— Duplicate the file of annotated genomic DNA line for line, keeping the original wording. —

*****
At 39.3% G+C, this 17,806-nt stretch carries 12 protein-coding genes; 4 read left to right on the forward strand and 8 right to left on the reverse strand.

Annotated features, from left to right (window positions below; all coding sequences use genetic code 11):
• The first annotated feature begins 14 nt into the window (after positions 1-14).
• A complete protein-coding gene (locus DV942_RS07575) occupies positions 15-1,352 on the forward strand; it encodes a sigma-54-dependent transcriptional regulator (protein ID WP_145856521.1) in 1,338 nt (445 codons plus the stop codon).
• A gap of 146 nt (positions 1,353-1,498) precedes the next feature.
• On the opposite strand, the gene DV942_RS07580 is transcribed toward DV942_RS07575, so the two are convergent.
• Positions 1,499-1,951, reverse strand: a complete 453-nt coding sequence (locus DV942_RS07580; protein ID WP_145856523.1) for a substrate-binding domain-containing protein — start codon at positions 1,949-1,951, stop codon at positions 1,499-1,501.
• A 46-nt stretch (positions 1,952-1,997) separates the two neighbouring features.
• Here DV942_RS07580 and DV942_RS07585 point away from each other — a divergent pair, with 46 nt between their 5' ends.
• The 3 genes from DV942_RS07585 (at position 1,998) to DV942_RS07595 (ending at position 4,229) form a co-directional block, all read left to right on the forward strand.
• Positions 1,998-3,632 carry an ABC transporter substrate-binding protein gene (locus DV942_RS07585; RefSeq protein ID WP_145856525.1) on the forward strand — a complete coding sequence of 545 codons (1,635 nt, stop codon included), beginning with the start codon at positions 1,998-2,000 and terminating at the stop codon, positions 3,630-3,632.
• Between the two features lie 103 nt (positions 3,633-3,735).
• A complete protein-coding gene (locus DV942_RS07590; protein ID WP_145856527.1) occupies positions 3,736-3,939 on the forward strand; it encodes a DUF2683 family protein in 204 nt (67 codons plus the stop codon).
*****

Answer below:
At 39.3% G+C, this 17,806-nt stretch carries 12 protein-coding genes; 4 read left to right on the forward strand and 8 right to left on the reverse strand.

Annotated features, from left to right (window positions below; all coding sequences use genetic code 11):
• The first annotated feature begins 14 nt into the window (after positions 1-14).
• A complete protein-coding gene (locus DV942_RS07575) occupies positions 15-1,352 on the forward strand; it encodes a sigma-54-dependent transcriptional regulator (protein ID WP_145856521.1) in 1,338 nt (445 codons plus the stop codon).
• A gap of 146 nt (positions 1,353-1,498) precedes the next feature.
• On the opposite strand, the gene DV942_RS07580 is transcribed toward DV942_RS07575, so the two are convergent.
• Positions 1,499-1,951, reverse strand: a complete 453-nt coding sequence (locus DV942_RS07580; protein ID WP_145856523.1) for a substrate-binding domain-containing protein — start codon at positions 1,949-1,951, stop codon at positions 1,499-1,501.
• A 46-nt stretch (positions 1,952-1,997) separates the two neighbouring features.
• Here DV942_RS07580 and DV942_RS07585 point away from each other — a divergent pair, with 46 nt between their 5' ends.
• The 3 genes from DV942_RS07585 (at position 1,998) to DV942_RS07595 (ending at position 4,229) form a co-directional block, all read left to right on the forward strand.
• Positions 1,998-3,632 carry an ABC transporter substrate-binding protein gene (locus DV942_RS07585; RefSeq protein ID WP_145856525.1) on the forward strand — a complete coding sequence of 545 codons (1,635 nt, stop codon included), beginning with the start codon at positions 1,998-2,000 and terminating at the stop codon, positions 3,630-3,632.
• Between the two features lie 103 nt (positions 3,633-3,735).
• A complete protein-coding gene (locus DV942_RS07590; protein ID WP_145856527.1) occupies positions 3,736-3,939 on the forward strand; it encodes a DUF2683 family protein in 204 nt (67 codons plus the stop codon).